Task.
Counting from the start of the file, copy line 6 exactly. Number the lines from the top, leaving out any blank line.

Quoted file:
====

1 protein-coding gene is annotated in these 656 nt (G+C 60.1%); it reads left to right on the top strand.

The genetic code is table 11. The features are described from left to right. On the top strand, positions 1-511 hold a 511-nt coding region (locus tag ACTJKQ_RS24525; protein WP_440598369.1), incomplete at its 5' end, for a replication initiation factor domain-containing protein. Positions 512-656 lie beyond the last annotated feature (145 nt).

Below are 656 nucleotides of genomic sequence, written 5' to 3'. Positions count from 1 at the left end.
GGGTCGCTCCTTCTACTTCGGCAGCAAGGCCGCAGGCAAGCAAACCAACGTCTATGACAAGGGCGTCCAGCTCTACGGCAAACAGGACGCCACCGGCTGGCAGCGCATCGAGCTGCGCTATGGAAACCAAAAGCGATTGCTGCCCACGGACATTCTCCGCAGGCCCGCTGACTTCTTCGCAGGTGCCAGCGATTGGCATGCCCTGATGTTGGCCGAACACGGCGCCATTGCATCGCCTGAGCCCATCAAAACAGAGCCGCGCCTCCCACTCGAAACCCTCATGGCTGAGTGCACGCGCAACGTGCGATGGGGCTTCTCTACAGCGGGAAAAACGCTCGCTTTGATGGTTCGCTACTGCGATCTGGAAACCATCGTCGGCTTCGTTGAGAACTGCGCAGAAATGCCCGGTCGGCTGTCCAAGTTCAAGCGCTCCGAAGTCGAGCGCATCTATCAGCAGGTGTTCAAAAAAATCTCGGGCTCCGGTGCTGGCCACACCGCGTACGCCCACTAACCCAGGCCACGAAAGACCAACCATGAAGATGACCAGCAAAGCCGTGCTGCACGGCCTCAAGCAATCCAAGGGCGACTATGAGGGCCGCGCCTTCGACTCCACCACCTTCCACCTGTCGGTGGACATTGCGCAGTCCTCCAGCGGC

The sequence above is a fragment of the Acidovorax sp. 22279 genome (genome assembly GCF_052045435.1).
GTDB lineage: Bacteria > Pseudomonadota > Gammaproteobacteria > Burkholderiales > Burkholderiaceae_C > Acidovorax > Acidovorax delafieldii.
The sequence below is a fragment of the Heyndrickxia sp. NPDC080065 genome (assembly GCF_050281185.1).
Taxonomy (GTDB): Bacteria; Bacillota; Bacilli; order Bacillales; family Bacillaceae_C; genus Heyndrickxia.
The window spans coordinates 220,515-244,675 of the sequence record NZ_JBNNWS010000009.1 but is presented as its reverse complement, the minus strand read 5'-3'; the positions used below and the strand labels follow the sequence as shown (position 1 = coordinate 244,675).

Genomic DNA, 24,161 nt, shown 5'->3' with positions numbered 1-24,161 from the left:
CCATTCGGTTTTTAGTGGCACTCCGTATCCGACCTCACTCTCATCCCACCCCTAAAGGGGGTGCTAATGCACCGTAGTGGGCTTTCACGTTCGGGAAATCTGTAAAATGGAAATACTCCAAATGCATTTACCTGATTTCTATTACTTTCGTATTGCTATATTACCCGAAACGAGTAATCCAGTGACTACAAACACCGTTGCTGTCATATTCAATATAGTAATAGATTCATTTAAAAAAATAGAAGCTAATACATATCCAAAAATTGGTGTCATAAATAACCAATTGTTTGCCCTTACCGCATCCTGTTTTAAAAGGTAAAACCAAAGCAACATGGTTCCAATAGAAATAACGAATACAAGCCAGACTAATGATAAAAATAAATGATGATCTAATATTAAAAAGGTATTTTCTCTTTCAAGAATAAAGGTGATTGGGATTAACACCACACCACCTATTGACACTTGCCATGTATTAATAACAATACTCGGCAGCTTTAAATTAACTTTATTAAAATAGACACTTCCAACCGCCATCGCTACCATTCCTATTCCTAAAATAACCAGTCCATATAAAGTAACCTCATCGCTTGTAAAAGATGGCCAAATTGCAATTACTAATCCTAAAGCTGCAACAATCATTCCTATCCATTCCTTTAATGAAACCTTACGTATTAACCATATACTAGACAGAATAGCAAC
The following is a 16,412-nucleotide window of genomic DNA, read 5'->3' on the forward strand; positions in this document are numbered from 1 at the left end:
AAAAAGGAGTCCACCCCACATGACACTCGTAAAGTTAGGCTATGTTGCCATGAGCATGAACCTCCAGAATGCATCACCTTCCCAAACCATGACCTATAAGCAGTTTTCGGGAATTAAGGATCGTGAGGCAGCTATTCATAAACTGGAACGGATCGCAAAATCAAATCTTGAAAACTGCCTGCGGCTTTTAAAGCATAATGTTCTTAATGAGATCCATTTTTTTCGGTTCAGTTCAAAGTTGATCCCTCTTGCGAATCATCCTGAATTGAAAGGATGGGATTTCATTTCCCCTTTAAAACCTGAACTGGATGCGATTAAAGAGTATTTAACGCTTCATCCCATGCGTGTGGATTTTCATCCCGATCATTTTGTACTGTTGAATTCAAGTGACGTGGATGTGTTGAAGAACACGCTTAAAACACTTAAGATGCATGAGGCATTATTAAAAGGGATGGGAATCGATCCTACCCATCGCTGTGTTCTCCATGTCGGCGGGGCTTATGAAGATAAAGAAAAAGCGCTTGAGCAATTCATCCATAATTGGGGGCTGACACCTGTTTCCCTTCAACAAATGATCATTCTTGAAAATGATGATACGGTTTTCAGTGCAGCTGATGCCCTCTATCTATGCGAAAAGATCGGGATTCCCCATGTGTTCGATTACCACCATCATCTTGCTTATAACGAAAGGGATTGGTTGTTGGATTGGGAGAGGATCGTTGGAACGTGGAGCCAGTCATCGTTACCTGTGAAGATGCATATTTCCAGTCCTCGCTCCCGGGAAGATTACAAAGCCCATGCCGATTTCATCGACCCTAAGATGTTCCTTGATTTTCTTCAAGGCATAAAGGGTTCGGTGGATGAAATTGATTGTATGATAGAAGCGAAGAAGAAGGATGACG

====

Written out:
GTDB lineage: Bacteria > Pseudomonadota > Gammaproteobacteria > Burkholderiales > Burkholderiaceae_C > Acidovorax > Acidovorax delafieldii.